What you heard:

Paul Ryan et al. tried to get the Freedom Caucus on board with the AHCA by eliminating Essential Health Benefits.

What it is:

Paul Ryan (R-WI) is currently the Speaker of the House; he’s served in Congress since 1999 as a member of Wisconsin’s delegation (unfortunate home-state shout-out to you, Wisco). You may remember him as Mitt Romney’s running mate in 2012. Until recently, he enjoyed a reputation as the House GOP’s golden boy “policy wonk” – and has apparently been dreaming of taking away old & poor people’s Medicaid since college. Lovely.

Since this is America, where we can only wish Paul Ryan’s Medicaid obsesh was the worst of our worries, the Freedom Caucus not only exists, but also actively influences US policy. They are a group of House members who ascribe to ultra-conservative ideas; they shut down the government over the funding of Planned Parenthood and ran John Boehner out of town. The group refuses to disclose the names of members (*rolls eyes bigly*), but best guesses are in the 30-35 range. White guys. You know the drill.

Unless you’ve been under a rock these past 18 days, you’ve heard quite a bit about the AHCA. Massive tax cut for rich people disguised as “health care reform”. Would result in higher premiums, shittier coverage, and 24 million more people uninsured by 2026. Slammed through House. Was nearly voted on a few times before being ultimately pulled last Friday.

What we’re here to talk about today, though, are Essential Health Benefits (EHBs). These are 10 services that insurance providers are required to cover under the ACA. Per healthcare.gov, they are:

  • Ambulatory patient services (outpatient care you get without being admitted to a hospital)
  • Emergency services
  • Hospitalization (like surgery and overnight stays)
  • Pregnancy, maternity, and newborn care (both before and after birth)
  • Mental health and substance use disorder services, including behavioral health treatment (this includes counseling and psychotherapy)
  • Prescription drugs
  • Rehabilitative and habilitative services and devices (services and devices to help people with injuries, disabilities, or chronic conditions gain or recover mental and physical skills)
  • Laboratory services
  • Preventive and wellness services and chronic disease management
  • Pediatric services, including oral and vision care (but adult dental and vision coverage aren’t essential health benefits)

The inclusion of these EHBs is important because, before the ACA, if you were trying to buy insurance on the marketplace, often you couldn’t even find insurers to cover these services. Work a job that doesn’t offer insurance but have chronic health issues? Get ready to pay out of pocket for insanely expensive pharmaceuticals. Lose your job after Republican deregulation of banks tanked the economy? Good luck paying $100k to birth that baby you’re pregnant with. Even when the coverage was offered, it was often in incredibly expensive plans that working-class or unemployed people couldn’t afford.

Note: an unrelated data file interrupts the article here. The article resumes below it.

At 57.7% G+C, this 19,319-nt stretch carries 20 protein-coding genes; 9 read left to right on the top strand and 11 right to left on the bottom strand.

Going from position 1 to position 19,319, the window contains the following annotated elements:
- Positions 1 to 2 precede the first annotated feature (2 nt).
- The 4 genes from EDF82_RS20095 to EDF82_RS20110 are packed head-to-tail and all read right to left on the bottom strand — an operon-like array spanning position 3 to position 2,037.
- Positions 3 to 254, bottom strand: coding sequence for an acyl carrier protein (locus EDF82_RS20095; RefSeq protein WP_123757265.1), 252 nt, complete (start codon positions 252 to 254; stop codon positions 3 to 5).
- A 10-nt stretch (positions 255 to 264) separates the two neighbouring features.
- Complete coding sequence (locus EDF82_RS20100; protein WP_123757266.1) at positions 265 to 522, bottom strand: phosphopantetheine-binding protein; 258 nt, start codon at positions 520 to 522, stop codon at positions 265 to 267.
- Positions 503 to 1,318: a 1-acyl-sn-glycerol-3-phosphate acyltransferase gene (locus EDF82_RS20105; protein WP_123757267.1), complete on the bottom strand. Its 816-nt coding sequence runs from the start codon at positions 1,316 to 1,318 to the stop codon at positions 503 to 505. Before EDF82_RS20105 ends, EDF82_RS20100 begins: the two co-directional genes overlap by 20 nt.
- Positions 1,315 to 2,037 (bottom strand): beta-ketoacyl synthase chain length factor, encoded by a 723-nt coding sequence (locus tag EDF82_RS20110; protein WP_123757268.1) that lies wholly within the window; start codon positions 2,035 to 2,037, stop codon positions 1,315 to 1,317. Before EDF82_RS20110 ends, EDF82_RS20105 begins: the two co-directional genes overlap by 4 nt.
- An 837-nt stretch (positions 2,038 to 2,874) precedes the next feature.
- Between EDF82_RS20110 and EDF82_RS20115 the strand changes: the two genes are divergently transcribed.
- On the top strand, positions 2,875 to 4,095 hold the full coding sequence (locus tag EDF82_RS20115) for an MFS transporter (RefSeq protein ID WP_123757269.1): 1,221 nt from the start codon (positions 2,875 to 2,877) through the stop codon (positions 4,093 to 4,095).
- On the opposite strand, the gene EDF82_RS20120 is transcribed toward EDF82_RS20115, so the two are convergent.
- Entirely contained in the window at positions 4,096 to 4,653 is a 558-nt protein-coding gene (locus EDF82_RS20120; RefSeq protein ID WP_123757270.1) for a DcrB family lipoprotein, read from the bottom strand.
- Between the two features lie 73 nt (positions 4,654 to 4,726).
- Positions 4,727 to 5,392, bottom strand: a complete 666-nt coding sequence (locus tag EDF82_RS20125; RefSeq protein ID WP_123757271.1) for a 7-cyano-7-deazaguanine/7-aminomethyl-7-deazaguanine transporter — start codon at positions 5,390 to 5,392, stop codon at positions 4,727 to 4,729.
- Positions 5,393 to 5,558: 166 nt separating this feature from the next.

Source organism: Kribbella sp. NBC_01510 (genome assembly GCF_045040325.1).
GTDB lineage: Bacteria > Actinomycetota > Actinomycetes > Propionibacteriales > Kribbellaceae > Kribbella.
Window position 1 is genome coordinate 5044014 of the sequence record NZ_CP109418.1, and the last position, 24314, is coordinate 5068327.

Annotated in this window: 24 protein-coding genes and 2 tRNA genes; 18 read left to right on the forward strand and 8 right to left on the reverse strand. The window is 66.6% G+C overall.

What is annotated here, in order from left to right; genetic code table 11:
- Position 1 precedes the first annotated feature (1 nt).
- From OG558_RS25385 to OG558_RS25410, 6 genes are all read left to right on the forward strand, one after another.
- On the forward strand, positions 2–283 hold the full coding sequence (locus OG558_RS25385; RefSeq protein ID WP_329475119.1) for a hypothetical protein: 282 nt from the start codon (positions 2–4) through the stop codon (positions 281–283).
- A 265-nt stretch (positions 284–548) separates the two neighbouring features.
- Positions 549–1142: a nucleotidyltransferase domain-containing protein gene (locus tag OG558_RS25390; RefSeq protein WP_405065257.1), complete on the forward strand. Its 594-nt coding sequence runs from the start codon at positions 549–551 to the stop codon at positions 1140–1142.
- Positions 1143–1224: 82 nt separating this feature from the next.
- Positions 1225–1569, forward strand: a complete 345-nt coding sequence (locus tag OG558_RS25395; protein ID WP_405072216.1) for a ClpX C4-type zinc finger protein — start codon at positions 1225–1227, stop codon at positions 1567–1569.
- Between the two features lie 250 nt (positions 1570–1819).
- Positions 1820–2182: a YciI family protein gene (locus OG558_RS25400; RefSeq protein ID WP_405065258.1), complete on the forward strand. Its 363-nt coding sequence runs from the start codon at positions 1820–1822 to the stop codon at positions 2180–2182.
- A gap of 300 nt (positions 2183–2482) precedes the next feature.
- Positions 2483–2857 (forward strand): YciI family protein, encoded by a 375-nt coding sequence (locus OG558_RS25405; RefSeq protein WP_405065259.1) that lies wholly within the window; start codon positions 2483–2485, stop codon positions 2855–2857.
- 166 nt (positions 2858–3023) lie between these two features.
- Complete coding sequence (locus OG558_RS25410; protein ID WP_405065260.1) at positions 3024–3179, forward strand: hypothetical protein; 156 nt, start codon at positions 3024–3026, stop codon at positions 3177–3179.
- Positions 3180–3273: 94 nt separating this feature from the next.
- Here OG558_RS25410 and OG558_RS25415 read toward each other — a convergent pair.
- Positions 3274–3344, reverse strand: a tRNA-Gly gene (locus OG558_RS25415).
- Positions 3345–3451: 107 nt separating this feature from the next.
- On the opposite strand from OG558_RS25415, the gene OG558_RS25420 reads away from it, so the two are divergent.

What it means:

Basically, Paul Ryan was trying to bribe hardline conservatives by even further loosening requirements on insurers – a loosening that would only hurt older, sicker people (more on that below). The Congressional Budget Office determined that it would actually cost more money to remove EHBs and would still result in those 24 million people losing insurance. Somehow, the GOP managed to come up with a lose-lose situation that was bad policy-wise and PR-wise (see: picture of all those white men discussing how best to make sure insurers didn’t have to cover pregnancy). ALSO, since removing EHBs wasn’t budget-related (why they didn’t include the removal provision in the first place), it’s unlikely that it even would have been able to be included with this “budget reconciliation” bill. In sum, the removal of EHBs was:

  • More expensive
  • Not better for Americans
  • Probably illegal

#makeamericagreatagain, my butthole.

What could happen:

Thankfully, we all know what actually did happen: the AHCA was pulled and we all could breathe a little easier and call our weekend drinking “celebratory” instead of “coping”. However, in case this little issue comes up again, here’s what could happen if the GOP-controlled Congress ever gets its act together and manages to pass a healthcare law that removes the EHBs requirement.

In a race to the bottom, insurers offer more and more cut-rate plans – and fewer and fewer comprehensive ones. This is why it was so hard to find comprehensive plans before the ACA required EHBs be covered. If you are an insurance company, you want to attract young, healthy people, because they pay in but do not often need to draw out of the pool. So you make your low-price plans competitive to attract these people. BUT, if you offer a plan that offers more comprehensive coverage (say, of maternity care), most likely the only people buying your insurance will be the ones who foresee using it (women interested in giving birth). So, your pool isn’t that profitable, because the only people who are paying in are also drawing out at high amounts. Why offer plans that are going to make you less money?

Then, insurance gets more expensive for women, older people, and those with chronic illness. If insurers are not required to include maternity care in their insurance plans, women will have to seek out plans that do – and there’s no doubt those plans will be much more costly. Same for older people, who have higher prescription costs. Same for those with chronic illness, who often depend on physical or mental therapy as well as prescription drugs. When plans get more expensive, fewer people can afford them. When fewer people buy into your pool, you have to raise prices even more to break even. Around and around we go.

This, my friends, is what’s known as a “death spiral”. And that’s why EHBs are so important.